Steve and Tommy

When I was 25, my uncle Steve died at the age of 35 on Cinco de Mayo, ending a 10-year saga of medical drama that started when he was 25.

That's a lot of 5s, I never noticed that before.

Funny how one little sentence cannot possibly convey who Steve was, what happened to him, when, where and how he died and surely, we'll never know why. I know that my dad's only sister was the most dedicated caregiver to her high school sweetheart who was the father of three children. I know that lots of people participated in Steve's journey and caring for my cousins so their mom could care for their dad. And then, in a torturous 36-hour finale, we said good bye to him.

Until that weekend, the only other contact I had with death was my dad's dad who died when I was nine. I didn't know him very well. Frank Valli (born Valinotti) was a man who was a New Yorker in every fiber and cell of his being and at the time of his death, he had been a fish out of water if there ever was a human version. He moved from NYC to sunny San Diego for his daughter Jo, who fell in love with California while visiting her bro -- my dad. Can you only imagine? A teenage girl seeing California for the first time?

But those are stories for another day. On May 3, 1996, I left San Diego for another visit to the hospital to see Jo, Steve, Scott, Christina and Thomas. It was one of many times I headed up I-5 to see them that year. And even though it wasn't my dad who died, it was the most traumatic thing I had ever experienced. It is awful when someone dies, more when they're young, more when they've been sick, more when it was for a long time, more when they've fought like hell against every setback, more when they are loved by their wives tirelessly and endlessly, more when they leave three beautiful children behind.

These three beautiful children have been left behind now too. Their dad Tommy, and their mom Kerstin? I have been in the lymphoma battlefield with them for nearly 8 years now. Can it be that long? But what does it matter how long, it only matters now that he is gone.

Since Steve died, I've gotten more experienced with death. My dad died three years later and my beloved grandma followed her son a few years after that. They are all buried together in San Diego: my grandpa, my dad and my grandma. Then my college roommate Corey died tragically when Jaden was one. He is also buried in San Diego. Then my Harpo. Oh Harpo. She is not in San Diego. Most recently (for now, as such is life) Opa died, he was the oldest person I knew to die and in the six years that I knew him, he taught me a lot about family & what it means.

Since I wrote this note in Austin almost five years ago, my lymphoma family has lost more beautiful and brave people. Back then, our other Kerstin had lost her Shawn, another brave husband and father. Now in the past year Cleo lost CW, and we all lost Trudi, our online matriarch. We had a good long streak going, but it will never be long enough for me. It wasn't long enough for Tommy.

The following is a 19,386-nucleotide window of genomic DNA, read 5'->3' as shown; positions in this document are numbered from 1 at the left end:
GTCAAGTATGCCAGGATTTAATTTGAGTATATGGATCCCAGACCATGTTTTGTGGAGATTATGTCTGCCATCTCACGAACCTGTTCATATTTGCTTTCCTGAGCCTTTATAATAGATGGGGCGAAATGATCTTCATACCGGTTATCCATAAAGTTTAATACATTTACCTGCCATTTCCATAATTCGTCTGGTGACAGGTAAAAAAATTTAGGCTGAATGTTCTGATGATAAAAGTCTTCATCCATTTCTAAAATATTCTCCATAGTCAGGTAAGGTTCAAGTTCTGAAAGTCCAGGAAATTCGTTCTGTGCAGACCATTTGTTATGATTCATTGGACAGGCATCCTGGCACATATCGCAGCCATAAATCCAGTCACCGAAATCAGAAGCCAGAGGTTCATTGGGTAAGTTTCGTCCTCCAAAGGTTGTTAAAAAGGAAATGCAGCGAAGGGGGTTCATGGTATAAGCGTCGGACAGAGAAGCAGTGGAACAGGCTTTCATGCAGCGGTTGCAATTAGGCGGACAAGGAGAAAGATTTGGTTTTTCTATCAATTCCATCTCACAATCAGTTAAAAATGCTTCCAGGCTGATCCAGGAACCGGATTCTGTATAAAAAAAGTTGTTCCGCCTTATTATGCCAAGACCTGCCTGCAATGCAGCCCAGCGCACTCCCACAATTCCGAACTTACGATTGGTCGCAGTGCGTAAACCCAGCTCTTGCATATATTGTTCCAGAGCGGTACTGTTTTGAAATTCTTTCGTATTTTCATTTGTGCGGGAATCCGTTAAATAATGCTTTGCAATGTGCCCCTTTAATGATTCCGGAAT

Each death is different, just like each life was different of course. It makes sense when I think about it that way. But death to me continues to be senseless. Why do we have to die when there is so much living to do? I have (almost) always wanted to cling to life eternally. In elementary school, when I was taught that our sun could burn out "someday" -- I cried thinking about life ending everywhere. I still cry. I have learned more about life through all of these deaths, some lessons stay strong, others ebb & flow, but all are in my heart.

I could ask my aunt Jo now for some advice to give to Kerstin, but I already know a little of what she will say. "In the beginning, you will get out of bed each morning because your kids require you to get out of bed. And that might be it, the only reason you get up for awhile." I was there when someone gave her that advice.

As for how to transition back to the non-hospital world after MONTHS of the hospital life? I remember some of that too because I was there for that part also. Find some joy and hold on to it because that is what Steve and Tommy did, they held on as long as they could to the love and joy they gave and received. Jo is one of the best that I know at finding joy, not sweating the small stuff and having fun every single day.

Tommy, Kerstin, Cody, Riley and Hannah, I am sending a whole lot of love is coming straight up the West Coast tonight. Soon, I will send the fun. For now, je suis triste, tres tres triste.